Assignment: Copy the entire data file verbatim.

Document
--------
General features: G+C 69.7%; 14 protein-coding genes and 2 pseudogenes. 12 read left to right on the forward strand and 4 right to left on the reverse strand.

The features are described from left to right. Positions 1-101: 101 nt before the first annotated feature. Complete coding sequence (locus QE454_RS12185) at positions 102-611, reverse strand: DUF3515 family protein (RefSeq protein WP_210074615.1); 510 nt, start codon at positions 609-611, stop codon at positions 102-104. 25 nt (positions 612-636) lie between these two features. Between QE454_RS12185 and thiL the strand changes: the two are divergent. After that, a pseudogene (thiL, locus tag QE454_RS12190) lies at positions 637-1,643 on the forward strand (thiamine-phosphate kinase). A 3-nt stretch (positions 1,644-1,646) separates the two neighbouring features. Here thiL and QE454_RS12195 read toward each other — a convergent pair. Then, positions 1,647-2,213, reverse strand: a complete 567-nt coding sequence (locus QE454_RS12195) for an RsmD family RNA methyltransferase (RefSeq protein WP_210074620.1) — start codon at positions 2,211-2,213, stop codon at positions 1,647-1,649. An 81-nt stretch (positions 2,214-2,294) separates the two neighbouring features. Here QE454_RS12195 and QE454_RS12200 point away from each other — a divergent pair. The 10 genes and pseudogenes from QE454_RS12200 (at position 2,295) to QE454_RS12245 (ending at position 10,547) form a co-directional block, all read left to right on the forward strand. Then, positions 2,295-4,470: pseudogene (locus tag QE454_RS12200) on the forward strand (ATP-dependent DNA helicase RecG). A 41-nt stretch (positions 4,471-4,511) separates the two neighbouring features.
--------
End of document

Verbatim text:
General features: G+C 69.7%; 14 protein-coding genes and 2 pseudogenes. 12 read left to right on the forward strand and 4 right to left on the reverse strand.

The features are described from left to right. Positions 1-101: 101 nt before the first annotated feature. Complete coding sequence (locus QE454_RS12185) at positions 102-611, reverse strand: DUF3515 family protein (RefSeq protein WP_210074615.1); 510 nt, start codon at positions 609-611, stop codon at positions 102-104. 25 nt (positions 612-636) lie between these two features. Between QE454_RS12185 and thiL the strand changes: the two are divergent. After that, a pseudogene (thiL, locus tag QE454_RS12190) lies at positions 637-1,643 on the forward strand (thiamine-phosphate kinase). A 3-nt stretch (positions 1,644-1,646) separates the two neighbouring features. Here thiL and QE454_RS12195 read toward each other — a convergent pair. Then, positions 1,647-2,213, reverse strand: a complete 567-nt coding sequence (locus QE454_RS12195) for an RsmD family RNA methyltransferase (RefSeq protein WP_210074620.1) — start codon at positions 2,211-2,213, stop codon at positions 1,647-1,649. An 81-nt stretch (positions 2,214-2,294) separates the two neighbouring features. Here QE454_RS12195 and QE454_RS12200 point away from each other — a divergent pair. The 10 genes and pseudogenes from QE454_RS12200 (at position 2,295) to QE454_RS12245 (ending at position 10,547) form a co-directional block, all read left to right on the forward strand. Then, positions 2,295-4,470: pseudogene (locus tag QE454_RS12200) on the forward strand (ATP-dependent DNA helicase RecG). A 41-nt stretch (positions 4,471-4,511) separates the two neighbouring features.